Wednesday, January 10, 2018

Review: Black the Fall [Nintendo Switch eShop]

Going back to the classic Out of This World I’ve been a fan of the “cinematic action-platformer”. Thrown into a situation that you don’t fully understand, hostile enemies all about who will grab or kill you if detected, left to survive with only your wits and some quick reactions. Black the Fall replaces an alien landscape with one that represents a version of our own world, though dramatized a bit with an Orwellian flair. Set against a backdrop of an oppressive, but crumbling, regime it delivers a handful of hours worth of challenges for your brain and sometimes your patience.

Since there’s no dialogue or narration it’s hard to say what the specific circumstances are that you find yourself in, but it seems that you’re a person who is set on escape. To that end you’ll need to run, jump, climb, sneak, and interact with a wide variety of objects (as well as a helpful and obedient robot at times) in order to make progress towards freedom without dying in any number of ways. In general the guards and automated systems you’ll run into will be on high alert so a mix of redirection, evasion, and some creativity will be necessary to divert them so you can get by. Of course you’ll make many mistakes, and those almost always end in death, but thankfully the game has an extremely granular automatic checkpoint system that more often than not keeps you from having to repeat difficult sections or even subsections of your greater tasks.

What’s nice is that over the course of the game you’ll venture through new locales and that greatly changes up the situations you’ll find yourself in. Dark corridors make their way to industrial areas and then progress into more of an urban setting and these changes help you sense your progress. Through the game’s conclusion I was consistently engaged in things and on the hook to see and to understand more. To that end one thing I appreciated was the inclusion of several “off the beaten path” areas that weren’t there to help you progress but to see people and the general state of things. Reminding me a bit of the hidden spots you could encounter in Portal (though not as rewarding) these were a great touch and helped me immerse myself more in the plight of the people in this world.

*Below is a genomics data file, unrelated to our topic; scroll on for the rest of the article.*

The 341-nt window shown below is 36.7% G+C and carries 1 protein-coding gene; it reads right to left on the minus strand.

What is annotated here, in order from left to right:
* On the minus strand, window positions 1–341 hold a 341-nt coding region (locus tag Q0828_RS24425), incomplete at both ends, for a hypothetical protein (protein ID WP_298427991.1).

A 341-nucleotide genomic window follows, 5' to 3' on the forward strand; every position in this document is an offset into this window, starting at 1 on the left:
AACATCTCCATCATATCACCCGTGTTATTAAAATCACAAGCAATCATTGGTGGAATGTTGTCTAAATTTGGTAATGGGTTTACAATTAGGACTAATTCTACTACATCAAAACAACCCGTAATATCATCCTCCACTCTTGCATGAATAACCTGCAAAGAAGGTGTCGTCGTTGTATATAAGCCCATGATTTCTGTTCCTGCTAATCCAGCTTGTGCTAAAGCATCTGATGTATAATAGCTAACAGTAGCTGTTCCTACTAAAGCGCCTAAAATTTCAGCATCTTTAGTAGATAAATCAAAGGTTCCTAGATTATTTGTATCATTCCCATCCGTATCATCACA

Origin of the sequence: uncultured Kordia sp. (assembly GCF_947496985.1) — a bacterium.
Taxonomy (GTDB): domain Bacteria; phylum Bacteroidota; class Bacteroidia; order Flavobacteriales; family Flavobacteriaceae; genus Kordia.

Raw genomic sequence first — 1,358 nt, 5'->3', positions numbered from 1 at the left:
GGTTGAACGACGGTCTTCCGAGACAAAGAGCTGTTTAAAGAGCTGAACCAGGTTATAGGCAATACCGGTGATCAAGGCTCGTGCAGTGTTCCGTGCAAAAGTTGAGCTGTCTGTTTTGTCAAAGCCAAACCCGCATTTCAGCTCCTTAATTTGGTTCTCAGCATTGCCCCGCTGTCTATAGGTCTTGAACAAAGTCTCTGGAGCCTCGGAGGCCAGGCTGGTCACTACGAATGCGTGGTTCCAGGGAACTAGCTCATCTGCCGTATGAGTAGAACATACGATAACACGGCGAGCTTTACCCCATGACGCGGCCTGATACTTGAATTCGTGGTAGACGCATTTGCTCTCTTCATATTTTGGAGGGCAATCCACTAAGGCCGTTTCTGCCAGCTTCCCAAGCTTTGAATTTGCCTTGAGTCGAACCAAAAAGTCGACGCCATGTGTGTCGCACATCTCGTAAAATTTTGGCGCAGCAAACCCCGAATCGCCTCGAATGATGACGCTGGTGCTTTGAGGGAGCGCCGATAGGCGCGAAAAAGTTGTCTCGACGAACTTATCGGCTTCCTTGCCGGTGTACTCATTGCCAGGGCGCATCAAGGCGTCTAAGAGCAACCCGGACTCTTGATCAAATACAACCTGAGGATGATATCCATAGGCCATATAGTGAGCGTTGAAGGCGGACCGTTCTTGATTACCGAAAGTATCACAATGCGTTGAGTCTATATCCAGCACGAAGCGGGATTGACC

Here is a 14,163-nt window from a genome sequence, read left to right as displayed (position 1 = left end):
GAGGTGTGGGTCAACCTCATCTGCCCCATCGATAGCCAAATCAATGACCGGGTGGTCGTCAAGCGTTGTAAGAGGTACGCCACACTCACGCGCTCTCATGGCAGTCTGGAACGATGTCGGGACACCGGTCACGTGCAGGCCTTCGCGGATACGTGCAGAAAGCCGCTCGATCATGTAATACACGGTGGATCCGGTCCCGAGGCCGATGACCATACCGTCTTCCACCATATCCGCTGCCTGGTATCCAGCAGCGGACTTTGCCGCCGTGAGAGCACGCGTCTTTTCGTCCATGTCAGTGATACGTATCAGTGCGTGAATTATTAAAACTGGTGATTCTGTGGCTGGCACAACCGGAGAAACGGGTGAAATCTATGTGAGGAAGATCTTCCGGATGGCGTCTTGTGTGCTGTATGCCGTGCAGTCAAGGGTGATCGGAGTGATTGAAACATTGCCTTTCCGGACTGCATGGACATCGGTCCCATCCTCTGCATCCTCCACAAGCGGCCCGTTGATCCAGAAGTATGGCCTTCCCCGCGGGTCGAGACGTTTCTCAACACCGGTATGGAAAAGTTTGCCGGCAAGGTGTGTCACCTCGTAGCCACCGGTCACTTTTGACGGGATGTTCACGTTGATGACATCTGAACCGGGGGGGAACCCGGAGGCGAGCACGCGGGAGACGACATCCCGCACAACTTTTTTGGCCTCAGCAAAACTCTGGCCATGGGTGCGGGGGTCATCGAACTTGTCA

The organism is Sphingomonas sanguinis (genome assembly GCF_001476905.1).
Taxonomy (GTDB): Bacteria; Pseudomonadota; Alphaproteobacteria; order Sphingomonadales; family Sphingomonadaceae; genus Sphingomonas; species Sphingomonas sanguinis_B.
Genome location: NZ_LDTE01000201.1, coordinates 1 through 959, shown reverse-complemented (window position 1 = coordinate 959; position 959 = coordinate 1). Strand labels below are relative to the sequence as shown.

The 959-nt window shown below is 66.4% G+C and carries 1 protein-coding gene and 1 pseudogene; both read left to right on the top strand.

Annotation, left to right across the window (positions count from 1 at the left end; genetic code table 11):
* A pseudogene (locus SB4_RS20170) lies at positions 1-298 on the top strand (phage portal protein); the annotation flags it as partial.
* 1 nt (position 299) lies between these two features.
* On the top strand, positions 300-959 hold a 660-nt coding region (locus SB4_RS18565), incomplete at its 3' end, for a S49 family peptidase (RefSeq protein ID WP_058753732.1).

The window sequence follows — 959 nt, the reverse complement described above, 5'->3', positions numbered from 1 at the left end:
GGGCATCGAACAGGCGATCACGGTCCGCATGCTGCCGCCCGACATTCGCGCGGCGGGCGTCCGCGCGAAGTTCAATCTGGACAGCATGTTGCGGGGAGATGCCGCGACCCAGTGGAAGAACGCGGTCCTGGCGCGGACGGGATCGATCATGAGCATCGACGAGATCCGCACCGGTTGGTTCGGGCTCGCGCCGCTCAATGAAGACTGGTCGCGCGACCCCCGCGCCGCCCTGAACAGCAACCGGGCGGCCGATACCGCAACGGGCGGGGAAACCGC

The name of the game is most definitely trial and error and while some solutions are intuitive there are some that you’ll either need to get a little lucky with through experimentation or perhaps get a little nudge from a walkthrough. Of course after the fact all solutions seem to make a fair amount of sense but there were definitely some cases where the “leap of faith” seemed a bit insane, but then again results will likely vary per person. Some of this is tied to the nature of the solution and other times, even when you know what you need to do, the controls can feel a bit cumbersome, though that can all be conquered with some work. All of this being about puzzle solving there’s also no escaping the fact that this is a one-time trip and once you know how to get through certain sections you won’t likely feel a want or need to return again.

Overall, Black the Fall is a pretty good ride with a bit of a story to tell, though without words and dialogue the interpretation of that story falls on you. Throughout the few hours I played it I was consistently challenged and periodically take aback by some of the clever solutions that could be reached through a bit of experimentation. Cognizant of how difficult the game is and how often you’ll die the fact that you rarely get backtracked much is a relief and much appreciated. If you’re looking for something a bit different, and maybe a little aggravating, it will provide several hours of head-scratching entertainment.

Score: 7

  • Some inventive puzzles that will make you think
  • A generous checkpoint system minimizes the pain of your repeated deaths
  • Some hidden areas along the way that try to help you get more in tune with the situation

  • Some solutions to puzzles are a bit of a guessing game
  • At times when you need to be precise the controls can get in the way a bit
  • This isn’t a journey you’ll likely repeat once you’ve beaten the game